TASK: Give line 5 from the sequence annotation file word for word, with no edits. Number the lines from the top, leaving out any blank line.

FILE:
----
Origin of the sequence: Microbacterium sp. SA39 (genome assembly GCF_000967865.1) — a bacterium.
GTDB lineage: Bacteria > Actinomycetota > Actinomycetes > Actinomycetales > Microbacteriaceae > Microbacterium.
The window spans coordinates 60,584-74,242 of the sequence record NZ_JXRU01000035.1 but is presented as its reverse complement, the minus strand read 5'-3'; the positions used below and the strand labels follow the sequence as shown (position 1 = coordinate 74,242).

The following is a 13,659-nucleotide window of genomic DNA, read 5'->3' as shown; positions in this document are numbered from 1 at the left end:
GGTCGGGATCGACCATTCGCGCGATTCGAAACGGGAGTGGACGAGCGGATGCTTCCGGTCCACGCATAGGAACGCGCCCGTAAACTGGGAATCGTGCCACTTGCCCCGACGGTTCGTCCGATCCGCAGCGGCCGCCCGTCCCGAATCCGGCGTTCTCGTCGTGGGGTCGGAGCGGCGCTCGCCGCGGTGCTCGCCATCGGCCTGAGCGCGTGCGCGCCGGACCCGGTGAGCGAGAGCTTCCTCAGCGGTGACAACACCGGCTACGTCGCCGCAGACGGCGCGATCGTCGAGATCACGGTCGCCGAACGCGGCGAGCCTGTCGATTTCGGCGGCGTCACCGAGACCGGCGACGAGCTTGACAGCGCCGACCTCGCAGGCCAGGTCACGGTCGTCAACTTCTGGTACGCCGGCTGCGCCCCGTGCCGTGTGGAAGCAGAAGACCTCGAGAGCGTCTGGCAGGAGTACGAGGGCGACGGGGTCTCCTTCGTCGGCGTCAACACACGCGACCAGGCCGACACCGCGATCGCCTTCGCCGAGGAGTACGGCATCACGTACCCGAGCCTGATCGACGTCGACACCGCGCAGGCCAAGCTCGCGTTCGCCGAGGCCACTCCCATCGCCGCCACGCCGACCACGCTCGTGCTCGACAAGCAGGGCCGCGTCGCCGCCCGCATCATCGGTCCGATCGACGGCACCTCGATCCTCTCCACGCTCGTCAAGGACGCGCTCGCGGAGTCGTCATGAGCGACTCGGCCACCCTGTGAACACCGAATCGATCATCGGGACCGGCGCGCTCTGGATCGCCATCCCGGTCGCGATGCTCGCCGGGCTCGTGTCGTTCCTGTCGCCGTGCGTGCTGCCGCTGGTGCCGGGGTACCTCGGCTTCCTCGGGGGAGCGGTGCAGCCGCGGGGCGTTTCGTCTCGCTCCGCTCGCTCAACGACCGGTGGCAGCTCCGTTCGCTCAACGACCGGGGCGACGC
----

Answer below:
GGTCGGGATCGACCATTCGCGCGATTCGAAACGGGAGTGGACGAGCGGATGCTTCCGGTCCACGCATAGGAACGCGCCCGTAAACTGGGAATCGTGCCACTTGCCCCGACGGTTCGTCCGATCCGCAGCGGCCGCCCGTCCCGAATCCGGCGTTCTCGTCGTGGGGTCGGAGCGGCGCTCGCCGCGGTGCTCGCCATCGGCCTGAGCGCGTGCGCGCCGGACCCGGTGAGCGAGAGCTTCCTCAGCGGTGACAACACCGGCTACGTCGCCGCAGACGGCGCGATCGTCGAGATCACGGTCGCCGAACGCGGCGAGCCTGTCGATTTCGGCGGCGTCACCGAGACCGGCGACGAGCTTGACAGCGCCGACCTCGCAGGCCAGGTCACGGTCGTCAACTTCTGGTACGCCGGCTGCGCCCCGTGCCGTGTGGAAGCAGAAGACCTCGAGAGCGTCTGGCAGGAGTACGAGGGCGACGGGGTCTCCTTCGTCGGCGTCAACACACGCGACCAGGCCGACACCGCGATCGCCTTCGCCGAGGAGTACGGCATCACGTACCCGAGCCTGATCGACGTCGACACCGCGCAGGCCAAGCTCGCGTTCGCCGAGGCCACTCCCATCGCCGCCACGCCGACCACGCTCGTGCTCGACAAGCAGGGCCGCGTCGCCGCCCGCATCATCGGTCCGATCGACGGCACCTCGATCCTCTCCACGCTCGTCAAGGACGCGCTCGCGGAGTCGTCATGAGCGACTCGGCCACCCTGTGAACACCGAATCGATCATCGGGACCGGCGCGCTCTGGATCGCCATCCCGGTCGCGATGCTCGCCGGGCTCGTGTCGTTCCTGTCGCCGTGCGTGCTGCCGCTGGTGCCGGGGTACCTCGGCTTCCTCGGGGGAGCGGTGCAGCCGCGGGGCGTTTCGTCTCGCTCCGCTCGCTCAACGACCGGTGGCAGCTCCGTTCGCTCAACGACCGGGGCGACGC